Two Prisons

All journalists become jaded at some point; for most of us ink-stained schlubs it occurs shortly after embarking on this career as an intrepid member of the esteemed Fourth Estate.
And most of us are cynics—which, in most cases, is a good thing. A “healthy dose” of cynicism is an important tool of our dying trade.
But what you have to be mindful of in this business is the very real threat of desensitization. As journalists, we are tasked with chronicling all aspects of life. Yes, that includes death and, at times, acts of depravity of which you didn’t think humans were capable—prior to arriving at your first crime scene.
Scribes in this city have seen it all, so the danger of becoming desensitized is constantly lurking.
This week, we were reassured that, no, we hadn’t fully fallen off the cliff into the bottomless cesspool of emotional numbness. On Tuesday, Kevin Paniagua, a reputed member of MS-13, was sentenced to more than 25 years in federal prison for the attempted murder of a 16-year-old boy suspected of being a member of a rival gang. According to prosecutors, in the early morning hours of Oct. 23, 2016, Paniagua and his co-conspirators confronted the victim in Jamaica. There, they punched and kicked him, and Paniagua pulled out a handgun and shot the victim in the face. Paniagua then attempted to shoot the victim a second time as he lay on the sidewalk, but the gun jammed.
The victim is a paraplegic as a result of the attack.
That young man, strapped to a wheelchair for the rest of his days, delivered an impassioned victim impact statement that had more than one of us hardened reporters reaching for the Kleenex:
“When I woke up in the hospital, the doctor told me that I wasn’t going to be able to move. I started to cry. My tears were rolling down my face. I thought about how I would never be able to play soccer again. I had many bruises on my face, on my eyes, on my chin and on my arms. Before they shot me, they punched many times. After they shot me, I dragged myself across the floor and tried to ask for help. But I couldn’t move my arms because the bullet was already affecting my nerves. I was dragging myself using my chin. I thought about how am I going to be able to go out with my friends and how I will never be able to ride my bike.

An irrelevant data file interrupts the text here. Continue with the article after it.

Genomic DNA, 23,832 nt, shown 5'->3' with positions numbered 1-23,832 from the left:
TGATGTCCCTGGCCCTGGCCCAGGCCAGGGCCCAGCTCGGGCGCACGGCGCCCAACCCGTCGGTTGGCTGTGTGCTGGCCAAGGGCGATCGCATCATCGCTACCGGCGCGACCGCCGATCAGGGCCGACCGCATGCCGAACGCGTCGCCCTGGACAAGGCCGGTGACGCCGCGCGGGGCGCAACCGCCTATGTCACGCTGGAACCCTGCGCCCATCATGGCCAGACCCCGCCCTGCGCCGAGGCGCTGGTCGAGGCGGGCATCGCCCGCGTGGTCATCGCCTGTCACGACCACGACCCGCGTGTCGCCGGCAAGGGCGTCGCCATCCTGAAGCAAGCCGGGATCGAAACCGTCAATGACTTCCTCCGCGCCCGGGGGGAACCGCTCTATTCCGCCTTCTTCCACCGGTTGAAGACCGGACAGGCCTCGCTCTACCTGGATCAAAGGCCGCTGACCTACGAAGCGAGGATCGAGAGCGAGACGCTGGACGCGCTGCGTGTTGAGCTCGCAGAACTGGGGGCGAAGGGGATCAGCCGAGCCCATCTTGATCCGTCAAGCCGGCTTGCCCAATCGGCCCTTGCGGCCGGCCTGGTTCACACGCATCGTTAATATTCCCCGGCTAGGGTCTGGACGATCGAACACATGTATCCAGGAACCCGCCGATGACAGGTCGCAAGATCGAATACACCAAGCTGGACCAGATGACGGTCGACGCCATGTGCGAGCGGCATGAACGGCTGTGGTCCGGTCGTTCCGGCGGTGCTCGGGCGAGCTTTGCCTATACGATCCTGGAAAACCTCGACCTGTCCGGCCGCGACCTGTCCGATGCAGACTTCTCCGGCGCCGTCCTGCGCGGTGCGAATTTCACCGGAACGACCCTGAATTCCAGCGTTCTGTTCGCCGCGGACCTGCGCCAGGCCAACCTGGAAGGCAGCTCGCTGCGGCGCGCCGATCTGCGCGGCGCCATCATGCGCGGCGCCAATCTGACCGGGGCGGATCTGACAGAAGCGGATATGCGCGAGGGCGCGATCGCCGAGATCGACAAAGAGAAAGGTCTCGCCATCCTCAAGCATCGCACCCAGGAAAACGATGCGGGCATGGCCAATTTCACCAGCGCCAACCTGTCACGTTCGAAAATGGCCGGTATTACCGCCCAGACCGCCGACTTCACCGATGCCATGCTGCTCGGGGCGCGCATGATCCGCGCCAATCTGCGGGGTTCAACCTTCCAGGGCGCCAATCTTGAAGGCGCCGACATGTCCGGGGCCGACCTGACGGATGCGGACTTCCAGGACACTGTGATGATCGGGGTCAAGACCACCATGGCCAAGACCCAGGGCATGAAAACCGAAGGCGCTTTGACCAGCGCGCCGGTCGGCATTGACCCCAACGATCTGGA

When the doctor told me that I wasn’t going to be able to move, my uncles became upset because they thought the doctor should have waited to tell me that until I was better. I asked myself how I was going to be able to travel in a wheel chair. And I really wanted to travel. Sometimes when I’m at school, I think about how instead of waiting for the elevator, I could have been running up the steps. I see my friends boxing and training and I want to participate but I can’t the way my friends do it. When I got a little better, I didn’t like to ask for help even though I couldn’t do things on my own. I would cry from the anger I felt that I had to ask for help. All of that because I spent 5 minutes with those three guys. When I was in the hospital, they would tell me to press the button in case I needed anything. I would get mad because I didn’t want them to help me eat. Sometimes I would not eat because I didn’t want to ask for help. I was also mad at God. I asked him where was he in that moment and why did he allow this to happen to me.
I can’t do many things because of what happened to me. There is a video with me, my brother E , and my little sister A where we are playing on a trampoline. I can no longer play with them like that. Before, when my mother would go to work on Saturdays, I would look after my sister and make her a bottle.
I will not be able to drive like my friends. I had a lot of strength in my legs because I was always on my bicycle. I still have the bicycle and I look at it sometimes hoping that one day I’ll be able to ride on it again. I can no longer walk on the beach. I tried going on a wheelchair and it sunk in the sand. The only way I can go on the beach is to be carried in by another person.
When I left the hospital, in the beginning I was scared to go out on the street because I didn’t want people to see me. I used to roller skate and ride my scooter. I was in the hospital for one year without being able to go to school and now I’m behind 2 years in school. I remember I was taking so much medication in the beginning. I am still getting spasms in my legs and fingers.
Now my goal is to graduate in May and go to college to be an architect.”

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